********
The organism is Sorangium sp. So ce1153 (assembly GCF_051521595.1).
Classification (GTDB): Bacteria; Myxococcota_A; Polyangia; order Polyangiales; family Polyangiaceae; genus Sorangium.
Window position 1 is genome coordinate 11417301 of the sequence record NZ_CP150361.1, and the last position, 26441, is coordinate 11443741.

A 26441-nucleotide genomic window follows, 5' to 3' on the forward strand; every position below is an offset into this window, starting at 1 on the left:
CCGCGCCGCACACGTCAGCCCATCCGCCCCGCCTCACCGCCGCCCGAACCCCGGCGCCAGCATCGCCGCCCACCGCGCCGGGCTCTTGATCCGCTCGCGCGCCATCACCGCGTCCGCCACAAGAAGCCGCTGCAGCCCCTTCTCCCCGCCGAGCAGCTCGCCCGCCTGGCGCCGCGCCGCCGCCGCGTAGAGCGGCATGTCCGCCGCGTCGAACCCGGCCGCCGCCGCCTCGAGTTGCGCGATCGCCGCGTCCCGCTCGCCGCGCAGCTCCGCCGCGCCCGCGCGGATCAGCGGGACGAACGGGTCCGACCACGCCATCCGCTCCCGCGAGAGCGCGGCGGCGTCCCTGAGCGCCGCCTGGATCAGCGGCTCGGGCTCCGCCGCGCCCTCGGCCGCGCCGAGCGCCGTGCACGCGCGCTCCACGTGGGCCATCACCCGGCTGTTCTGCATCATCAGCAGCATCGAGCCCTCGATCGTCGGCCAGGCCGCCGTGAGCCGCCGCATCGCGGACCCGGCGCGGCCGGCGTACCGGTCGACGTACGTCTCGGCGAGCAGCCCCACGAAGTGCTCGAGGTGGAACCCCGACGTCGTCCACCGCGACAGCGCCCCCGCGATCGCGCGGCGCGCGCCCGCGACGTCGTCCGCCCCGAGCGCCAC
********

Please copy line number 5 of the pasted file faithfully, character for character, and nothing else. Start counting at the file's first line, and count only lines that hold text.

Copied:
CCGCGCCGCACACGTCAGCCCATCCGCCCCGCCTCACCGCCGCCCGAACCCCGGCGCCAGCATCGCCGCCCACCGCGCCGGGCTCTTGATCCGCTCGCGCGCCATCACCGCGTCCGCCACAAGAAGCCGCTGCAGCCCCTTCTCCCCGCCGAGCAGCTCGCCCGCCTGGCGCCGCGCCGCCGCCGCGTAGAGCGGCATGTCCGCCGCGTCGAACCCGGCCGCCGCCGCCTCGAGTTGCGCGATCGCCGCGTCCCGCTCGCCGCGCAGCTCCGCCGCGCCCGCGCGGATCAGCGGGACGAACGGGTCCGACCACGCCATCCGCTCCCGCGAGAGCGCGGCGGCGTCCCTGAGCGCCGCCTGGATCAGCGGCTCGGGCTCCGCCGCGCCCTCGGCCGCGCCGAGCGCCGTGCACGCGCGCTCCACGTGGGCCATCACCCGGCTGTTCTGCATCATCAGCAGCATCGAGCCCTCGATCGTCGGCCAGGCCGCCGTGAGCCGCCGCATCGCGGACCCGGCGCGGCCGGCGTACCGGTCGACGTACGTCTCGGCGAGCAGCCCCACGAAGTGCTCGAGGTGGAACCCCGACGTCGTCCACCGCGACAGCGCCCCCGCGATCGCGCGGCGCGCGCCCGCGACGTCGTCCGCCCCGAGCGCCAC